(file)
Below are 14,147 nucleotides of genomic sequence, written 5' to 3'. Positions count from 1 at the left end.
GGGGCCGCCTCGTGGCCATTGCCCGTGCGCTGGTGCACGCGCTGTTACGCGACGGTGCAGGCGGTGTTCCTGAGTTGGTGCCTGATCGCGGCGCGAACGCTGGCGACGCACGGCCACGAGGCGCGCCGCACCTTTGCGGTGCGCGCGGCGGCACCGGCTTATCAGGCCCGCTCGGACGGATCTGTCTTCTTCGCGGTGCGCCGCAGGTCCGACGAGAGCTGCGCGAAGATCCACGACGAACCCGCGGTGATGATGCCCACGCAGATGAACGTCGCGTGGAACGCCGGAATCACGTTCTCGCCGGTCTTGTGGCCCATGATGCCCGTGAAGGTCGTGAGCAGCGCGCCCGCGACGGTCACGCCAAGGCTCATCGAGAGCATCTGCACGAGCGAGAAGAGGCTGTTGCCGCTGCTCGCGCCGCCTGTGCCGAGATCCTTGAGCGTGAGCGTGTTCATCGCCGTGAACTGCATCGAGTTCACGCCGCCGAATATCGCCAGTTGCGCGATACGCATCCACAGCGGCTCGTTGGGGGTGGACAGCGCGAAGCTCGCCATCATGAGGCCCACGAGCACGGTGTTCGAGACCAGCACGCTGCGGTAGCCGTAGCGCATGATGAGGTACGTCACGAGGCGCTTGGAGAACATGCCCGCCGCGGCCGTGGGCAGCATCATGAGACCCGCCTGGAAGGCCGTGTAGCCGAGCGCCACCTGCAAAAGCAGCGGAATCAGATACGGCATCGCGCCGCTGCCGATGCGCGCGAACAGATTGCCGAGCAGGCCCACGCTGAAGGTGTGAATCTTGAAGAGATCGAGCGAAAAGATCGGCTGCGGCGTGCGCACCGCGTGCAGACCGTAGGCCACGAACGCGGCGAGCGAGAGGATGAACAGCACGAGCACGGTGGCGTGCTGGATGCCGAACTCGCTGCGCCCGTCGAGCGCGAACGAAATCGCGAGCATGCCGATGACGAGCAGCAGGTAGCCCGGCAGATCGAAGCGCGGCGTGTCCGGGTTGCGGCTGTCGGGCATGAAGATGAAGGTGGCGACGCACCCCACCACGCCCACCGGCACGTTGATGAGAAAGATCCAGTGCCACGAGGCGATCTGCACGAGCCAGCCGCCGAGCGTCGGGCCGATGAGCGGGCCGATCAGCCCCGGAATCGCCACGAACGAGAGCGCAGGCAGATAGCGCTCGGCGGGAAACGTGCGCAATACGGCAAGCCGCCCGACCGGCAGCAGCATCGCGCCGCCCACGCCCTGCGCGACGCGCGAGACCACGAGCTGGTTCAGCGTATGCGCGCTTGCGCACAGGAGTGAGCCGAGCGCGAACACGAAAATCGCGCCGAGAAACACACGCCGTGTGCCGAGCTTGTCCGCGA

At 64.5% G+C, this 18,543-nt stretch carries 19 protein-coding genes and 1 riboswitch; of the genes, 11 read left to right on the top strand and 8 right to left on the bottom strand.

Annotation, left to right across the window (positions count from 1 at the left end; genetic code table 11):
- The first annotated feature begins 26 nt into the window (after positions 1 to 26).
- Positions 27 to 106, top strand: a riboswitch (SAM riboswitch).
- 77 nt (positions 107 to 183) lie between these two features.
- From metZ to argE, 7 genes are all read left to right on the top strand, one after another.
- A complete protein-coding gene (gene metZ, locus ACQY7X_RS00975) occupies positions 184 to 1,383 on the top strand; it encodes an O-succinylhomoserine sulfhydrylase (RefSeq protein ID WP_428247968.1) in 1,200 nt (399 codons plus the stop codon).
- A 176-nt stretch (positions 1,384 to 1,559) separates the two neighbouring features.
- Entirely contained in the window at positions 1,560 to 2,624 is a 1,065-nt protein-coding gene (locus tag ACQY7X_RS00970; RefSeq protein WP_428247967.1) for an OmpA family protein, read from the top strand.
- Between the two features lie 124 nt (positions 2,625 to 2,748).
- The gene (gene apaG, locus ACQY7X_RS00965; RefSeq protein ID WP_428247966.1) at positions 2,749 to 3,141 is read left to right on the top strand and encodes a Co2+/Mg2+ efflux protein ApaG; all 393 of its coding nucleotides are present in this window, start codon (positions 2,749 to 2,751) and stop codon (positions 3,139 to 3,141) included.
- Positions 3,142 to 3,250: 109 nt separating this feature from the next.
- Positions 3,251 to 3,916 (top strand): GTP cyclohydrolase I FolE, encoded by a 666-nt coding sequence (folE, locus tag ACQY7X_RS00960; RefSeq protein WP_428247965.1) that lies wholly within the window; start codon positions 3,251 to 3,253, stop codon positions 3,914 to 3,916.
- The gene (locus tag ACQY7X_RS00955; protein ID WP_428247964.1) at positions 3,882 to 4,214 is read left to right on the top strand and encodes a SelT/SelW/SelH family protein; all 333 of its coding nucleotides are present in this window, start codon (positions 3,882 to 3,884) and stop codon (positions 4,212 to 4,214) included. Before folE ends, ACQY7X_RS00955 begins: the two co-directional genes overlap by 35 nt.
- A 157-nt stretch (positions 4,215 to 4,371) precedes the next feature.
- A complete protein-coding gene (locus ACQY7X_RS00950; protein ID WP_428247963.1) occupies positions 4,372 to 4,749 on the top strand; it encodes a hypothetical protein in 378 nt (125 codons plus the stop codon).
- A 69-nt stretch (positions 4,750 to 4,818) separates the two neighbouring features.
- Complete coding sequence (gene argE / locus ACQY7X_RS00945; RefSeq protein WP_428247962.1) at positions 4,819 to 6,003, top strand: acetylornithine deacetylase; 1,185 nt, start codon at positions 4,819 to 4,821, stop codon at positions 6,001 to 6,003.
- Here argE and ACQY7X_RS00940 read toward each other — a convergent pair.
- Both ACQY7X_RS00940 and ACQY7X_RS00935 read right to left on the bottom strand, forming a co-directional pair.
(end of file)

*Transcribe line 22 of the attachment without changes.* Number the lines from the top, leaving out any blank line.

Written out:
- Both ACQY7X_RS00940 and ACQY7X_RS00935 read right to left on the bottom strand, forming a co-directional pair.